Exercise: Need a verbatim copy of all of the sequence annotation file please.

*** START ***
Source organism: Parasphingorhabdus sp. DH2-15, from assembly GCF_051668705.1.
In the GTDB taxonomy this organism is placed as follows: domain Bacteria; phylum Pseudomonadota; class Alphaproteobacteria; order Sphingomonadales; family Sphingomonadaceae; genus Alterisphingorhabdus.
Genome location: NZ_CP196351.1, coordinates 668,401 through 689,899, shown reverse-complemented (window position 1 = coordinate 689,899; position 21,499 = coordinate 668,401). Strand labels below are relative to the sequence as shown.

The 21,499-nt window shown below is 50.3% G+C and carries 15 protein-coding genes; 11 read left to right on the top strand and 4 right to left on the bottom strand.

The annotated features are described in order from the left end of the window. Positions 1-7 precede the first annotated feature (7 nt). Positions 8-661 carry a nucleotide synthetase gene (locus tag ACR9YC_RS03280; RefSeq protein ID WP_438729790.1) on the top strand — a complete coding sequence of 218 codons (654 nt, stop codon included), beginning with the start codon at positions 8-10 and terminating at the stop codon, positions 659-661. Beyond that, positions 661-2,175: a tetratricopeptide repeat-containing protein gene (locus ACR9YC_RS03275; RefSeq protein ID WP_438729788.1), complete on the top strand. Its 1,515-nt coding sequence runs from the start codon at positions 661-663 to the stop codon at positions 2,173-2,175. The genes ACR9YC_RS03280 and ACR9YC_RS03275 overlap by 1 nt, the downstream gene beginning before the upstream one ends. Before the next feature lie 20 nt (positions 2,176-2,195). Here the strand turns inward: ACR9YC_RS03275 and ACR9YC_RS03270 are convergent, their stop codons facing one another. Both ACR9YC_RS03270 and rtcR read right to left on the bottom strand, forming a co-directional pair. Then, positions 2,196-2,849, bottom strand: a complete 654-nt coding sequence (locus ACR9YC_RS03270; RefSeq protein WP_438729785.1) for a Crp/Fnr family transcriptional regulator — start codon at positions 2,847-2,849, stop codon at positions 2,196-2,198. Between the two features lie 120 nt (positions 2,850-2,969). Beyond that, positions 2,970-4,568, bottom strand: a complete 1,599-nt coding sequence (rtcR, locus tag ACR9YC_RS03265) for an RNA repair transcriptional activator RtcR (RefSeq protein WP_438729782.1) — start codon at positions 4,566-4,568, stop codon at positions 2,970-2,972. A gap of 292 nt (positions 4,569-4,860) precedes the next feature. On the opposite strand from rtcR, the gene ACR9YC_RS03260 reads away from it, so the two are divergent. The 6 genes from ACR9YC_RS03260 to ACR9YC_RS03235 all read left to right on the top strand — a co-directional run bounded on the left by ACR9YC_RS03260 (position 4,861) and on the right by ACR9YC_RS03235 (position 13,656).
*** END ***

Source organism: Parasphingorhabdus sp. DH2-15, from assembly GCF_051668705.1.
In the GTDB taxonomy this organism is placed as follows: domain Bacteria; phylum Pseudomonadota; class Alphaproteobacteria; order Sphingomonadales; family Sphingomonadaceae; genus Alterisphingorhabdus.
Genome location: NZ_CP196351.1, coordinates 668,401 through 689,899, shown reverse-complemented (window position 1 = coordinate 689,899; position 21,499 = coordinate 668,401). Strand labels below are relative to the sequence as shown.

The 21,499-nt window shown below is 50.3% G+C and carries 15 protein-coding genes; 11 read left to right on the top strand and 4 right to left on the bottom strand.

The annotated features are described in order from the left end of the window. Positions 1-7 precede the first annotated feature (7 nt). Positions 8-661 carry a nucleotide synthetase gene (locus tag ACR9YC_RS03280; RefSeq protein ID WP_438729790.1) on the top strand — a complete coding sequence of 218 codons (654 nt, stop codon included), beginning with the start codon at positions 8-10 and terminating at the stop codon, positions 659-661. Beyond that, positions 661-2,175: a tetratricopeptide repeat-containing protein gene (locus ACR9YC_RS03275; RefSeq protein ID WP_438729788.1), complete on the top strand. Its 1,515-nt coding sequence runs from the start codon at positions 661-663 to the stop codon at positions 2,173-2,175. The genes ACR9YC_RS03280 and ACR9YC_RS03275 overlap by 1 nt, the downstream gene beginning before the upstream one ends. Before the next feature lie 20 nt (positions 2,176-2,195). Here the strand turns inward: ACR9YC_RS03275 and ACR9YC_RS03270 are convergent, their stop codons facing one another. Both ACR9YC_RS03270 and rtcR read right to left on the bottom strand, forming a co-directional pair. Then, positions 2,196-2,849, bottom strand: a complete 654-nt coding sequence (locus ACR9YC_RS03270; RefSeq protein WP_438729785.1) for a Crp/Fnr family transcriptional regulator — start codon at positions 2,847-2,849, stop codon at positions 2,196-2,198. Between the two features lie 120 nt (positions 2,850-2,969). Beyond that, positions 2,970-4,568, bottom strand: a complete 1,599-nt coding sequence (rtcR, locus tag ACR9YC_RS03265) for an RNA repair transcriptional activator RtcR (RefSeq protein WP_438729782.1) — start codon at positions 4,566-4,568, stop codon at positions 2,970-2,972. A gap of 292 nt (positions 4,569-4,860) precedes the next feature. On the opposite strand from rtcR, the gene ACR9YC_RS03260 reads away from it, so the two are divergent. The 6 genes from ACR9YC_RS03260 to ACR9YC_RS03235 all read left to right on the top strand — a co-directional run bounded on the left by ACR9YC_RS03260 (position 4,861) and on the right by ACR9YC_RS03235 (position 13,656).